Fake AI 

Edited by Frederike Kaltheuner

Meatspace Press (2021)

Book release: 14/12/2021

This book is an intervention - 

Chapter 15

Algorithmic registers and their limitations as a governance practice

By Fieke Jansen and Corinne Cath

Europe has been lured in by the siren call of artificial intelligence. Public debate is characterised by snake oil promises of AI’s benefits to the economy, social welfare, and urban development. Here, “AI” is a catch-all phrase used to describe a wide-ranging set of technologies, most of which apply statistical modelling to find patterns in large data sets and make predictions based on those patterns.

Concerns raised about the unpredictable nature and possible societal harms of AI models have given rise to a policy doctrine of ethical and procedural safeguards, the idea being that AI’s “great” potential can be harnessed and its harms mitigated by implementing safeguarding principles of non-binding fairness, accountability, and transparency.

Building on our work as researchers and practitioners in the field of technology and society, we will discuss one of these safeguards, namely algorithmic registers—websites that show what, where and how AI is used in a city. Extolled by some in the AI ethics community as an example of good AI governance, we argue that voluntary ethical and procedural AI guardrails in fact perpetuate the hype and neutralise important critical debate.

Algorithmic registers in Europe

In line with these ethical activities, a number of European cities1 are experimenting with algorithmic registers run by local municipalities. In September 2020, the cities of Amsterdam and Helsinki launched their registers to increase transparency around the deployment of AI in the public sector. These databases collect information about how AI systems are used in an open and voluntary fashion, which should provide insights into the local uses of these systems. Both the Helsinki and the Amsterdam register contain only five entries. The entries function on an opt-in basis and mostly cover automated government services, including city libraries, hospitals, crowd management and parking control. A little over two weeks after the launch of these registers in the autumn of 2020, prominent AI ethics scholar Luciano Floridi published an editorial letter in Philosophy & Technology,2 in which he heralded them as solutions for the many challenges of AI governance, not least those related to public accountability and trust in AI.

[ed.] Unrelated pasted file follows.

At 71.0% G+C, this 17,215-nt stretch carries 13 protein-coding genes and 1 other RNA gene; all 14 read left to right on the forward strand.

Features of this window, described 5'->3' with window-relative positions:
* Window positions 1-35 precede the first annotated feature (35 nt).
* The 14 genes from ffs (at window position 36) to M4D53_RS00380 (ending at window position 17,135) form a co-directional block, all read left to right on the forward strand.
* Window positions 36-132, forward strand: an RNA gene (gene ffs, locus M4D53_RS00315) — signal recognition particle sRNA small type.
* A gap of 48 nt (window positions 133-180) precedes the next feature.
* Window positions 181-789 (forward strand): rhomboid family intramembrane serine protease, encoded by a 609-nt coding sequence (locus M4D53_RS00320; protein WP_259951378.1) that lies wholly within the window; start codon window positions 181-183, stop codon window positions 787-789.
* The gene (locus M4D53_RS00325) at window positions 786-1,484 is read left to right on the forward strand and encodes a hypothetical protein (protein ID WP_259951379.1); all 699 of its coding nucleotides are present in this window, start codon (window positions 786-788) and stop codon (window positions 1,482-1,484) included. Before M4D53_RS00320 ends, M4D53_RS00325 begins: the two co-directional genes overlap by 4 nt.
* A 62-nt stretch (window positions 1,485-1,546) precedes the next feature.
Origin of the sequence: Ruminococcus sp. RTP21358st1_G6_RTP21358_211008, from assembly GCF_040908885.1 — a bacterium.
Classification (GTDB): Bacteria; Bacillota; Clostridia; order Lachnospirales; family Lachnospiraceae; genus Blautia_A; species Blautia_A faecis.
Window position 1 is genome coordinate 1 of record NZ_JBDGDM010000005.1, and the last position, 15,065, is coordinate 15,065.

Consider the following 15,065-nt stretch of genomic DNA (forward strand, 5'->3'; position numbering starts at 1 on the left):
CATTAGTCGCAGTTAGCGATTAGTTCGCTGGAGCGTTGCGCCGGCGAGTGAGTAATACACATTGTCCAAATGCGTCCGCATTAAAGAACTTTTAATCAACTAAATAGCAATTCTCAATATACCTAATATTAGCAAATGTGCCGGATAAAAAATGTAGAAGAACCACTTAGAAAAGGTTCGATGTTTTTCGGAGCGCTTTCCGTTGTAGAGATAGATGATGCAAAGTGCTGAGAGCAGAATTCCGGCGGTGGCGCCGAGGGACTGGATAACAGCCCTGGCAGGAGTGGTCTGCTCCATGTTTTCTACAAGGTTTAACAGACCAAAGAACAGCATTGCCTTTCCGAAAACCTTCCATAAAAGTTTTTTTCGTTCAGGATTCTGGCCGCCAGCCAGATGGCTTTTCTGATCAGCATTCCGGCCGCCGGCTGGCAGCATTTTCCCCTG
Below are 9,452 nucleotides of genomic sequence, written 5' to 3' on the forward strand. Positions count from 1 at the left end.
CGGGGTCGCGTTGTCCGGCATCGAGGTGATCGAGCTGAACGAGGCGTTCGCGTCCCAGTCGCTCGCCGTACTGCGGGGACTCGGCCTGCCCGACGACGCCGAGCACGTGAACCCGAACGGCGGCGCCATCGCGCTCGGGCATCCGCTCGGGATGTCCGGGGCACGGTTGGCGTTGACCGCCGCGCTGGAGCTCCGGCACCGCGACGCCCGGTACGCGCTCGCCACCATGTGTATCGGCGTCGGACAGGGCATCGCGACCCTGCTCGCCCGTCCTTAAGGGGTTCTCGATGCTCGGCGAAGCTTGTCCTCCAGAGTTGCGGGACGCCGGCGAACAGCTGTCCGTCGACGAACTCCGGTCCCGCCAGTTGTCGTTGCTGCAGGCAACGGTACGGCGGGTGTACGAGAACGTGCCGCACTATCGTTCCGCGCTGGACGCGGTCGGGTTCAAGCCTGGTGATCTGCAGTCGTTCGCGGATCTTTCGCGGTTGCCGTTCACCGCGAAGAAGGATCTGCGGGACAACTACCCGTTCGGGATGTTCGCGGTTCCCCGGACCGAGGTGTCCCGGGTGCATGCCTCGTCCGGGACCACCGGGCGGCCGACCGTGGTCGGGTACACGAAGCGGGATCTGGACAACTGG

There are a number of governance assumptions attributed to the registers that we seek to question, especially regarding the ex-post, or after the fact, framework of “accountability through transparency” contained within the register concept. Some of the most harmful AI applications are evidently missing from the Amsterdam and Helsinki registers. The databases contain no mention of known welfare and law enforcement applications. For example, the Amsterdam object detection entry, in which the city is experimenting with GAIT recognition for crowd monitoring purposes, does not account for the police facial recognition trials taking place in these same locations. This means that some of the most sensitive applications of AI, often implicated in algorithmic discrimination,3 are not currently covered by the registers, and it is unclear if they will be in the future.

The lack of critical engagement by AI proponents with these information voids in the registers is telling of their inability to function as a transparency tool between the city and its residents. By defining accountability as transparency through voluntary registration, proponents of algorithmic registers are essentially taking an ex-post approach to governance too: push AI systems as a public utility first (“Just do it”) and ask for forgiveness later. This reinforces the assumptions that AI is neutral and should be used “for the greater good”, and neutralises criticism as simply a matter of imperfect information. This governance-by-database eschews difficult conversations about whether AI systems should be implemented at all, and how these systems are advancing punitive politics that primarily target already vulnerable populations.